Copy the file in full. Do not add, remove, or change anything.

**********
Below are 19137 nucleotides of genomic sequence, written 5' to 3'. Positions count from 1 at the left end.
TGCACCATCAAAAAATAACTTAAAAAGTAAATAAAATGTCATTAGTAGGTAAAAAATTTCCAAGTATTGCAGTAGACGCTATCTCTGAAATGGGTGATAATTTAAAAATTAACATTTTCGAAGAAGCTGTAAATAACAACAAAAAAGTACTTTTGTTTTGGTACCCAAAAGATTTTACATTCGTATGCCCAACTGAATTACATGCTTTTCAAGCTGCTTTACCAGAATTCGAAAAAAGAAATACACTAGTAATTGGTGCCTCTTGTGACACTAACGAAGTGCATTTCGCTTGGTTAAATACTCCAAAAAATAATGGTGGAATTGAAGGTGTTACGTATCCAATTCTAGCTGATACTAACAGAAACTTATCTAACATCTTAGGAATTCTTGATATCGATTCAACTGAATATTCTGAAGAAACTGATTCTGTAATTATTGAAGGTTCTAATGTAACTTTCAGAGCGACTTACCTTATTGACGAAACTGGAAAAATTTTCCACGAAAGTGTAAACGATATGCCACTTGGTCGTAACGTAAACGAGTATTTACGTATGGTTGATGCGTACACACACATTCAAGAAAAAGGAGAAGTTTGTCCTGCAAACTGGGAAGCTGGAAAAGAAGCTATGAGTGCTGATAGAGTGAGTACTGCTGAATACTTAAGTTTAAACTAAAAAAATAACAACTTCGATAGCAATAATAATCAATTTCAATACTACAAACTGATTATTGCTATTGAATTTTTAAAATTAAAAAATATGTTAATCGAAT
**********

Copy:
Below are 19137 nucleotides of genomic sequence, written 5' to 3'. Positions count from 1 at the left end.
TGCACCATCAAAAAATAACTTAAAAAGTAAATAAAATGTCATTAGTAGGTAAAAAATTTCCAAGTATTGCAGTAGACGCTATCTCTGAAATGGGTGATAATTTAAAAATTAACATTTTCGAAGAAGCTGTAAATAACAACAAAAAAGTACTTTTGTTTTGGTACCCAAAAGATTTTACATTCGTATGCCCAACTGAATTACATGCTTTTCAAGCTGCTTTACCAGAATTCGAAAAAAGAAATACACTAGTAATTGGTGCCTCTTGTGACACTAACGAAGTGCATTTCGCTTGGTTAAATACTCCAAAAAATAATGGTGGAATTGAAGGTGTTACGTATCCAATTCTAGCTGATACTAACAGAAACTTATCTAACATCTTAGGAATTCTTGATATCGATTCAACTGAATATTCTGAAGAAACTGATTCTGTAATTATTGAAGGTTCTAATGTAACTTTCAGAGCGACTTACCTTATTGACGAAACTGGAAAAATTTTCCACGAAAGTGTAAACGATATGCCACTTGGTCGTAACGTAAACGAGTATTTACGTATGGTTGATGCGTACACACACATTCAAGAAAAAGGAGAAGTTTGTCCTGCAAACTGGGAAGCTGGAAAAGAAGCTATGAGTGCTGATAGAGTGAGTACTGCTGAATACTTAAGTTTAAACTAAAAAAATAACAACTTCGATAGCAATAATAATCAATTTCAATACTACAAACTGATTATTGCTATTGAATTTTTAAAATTAAAAAATATGTTAATCGAAT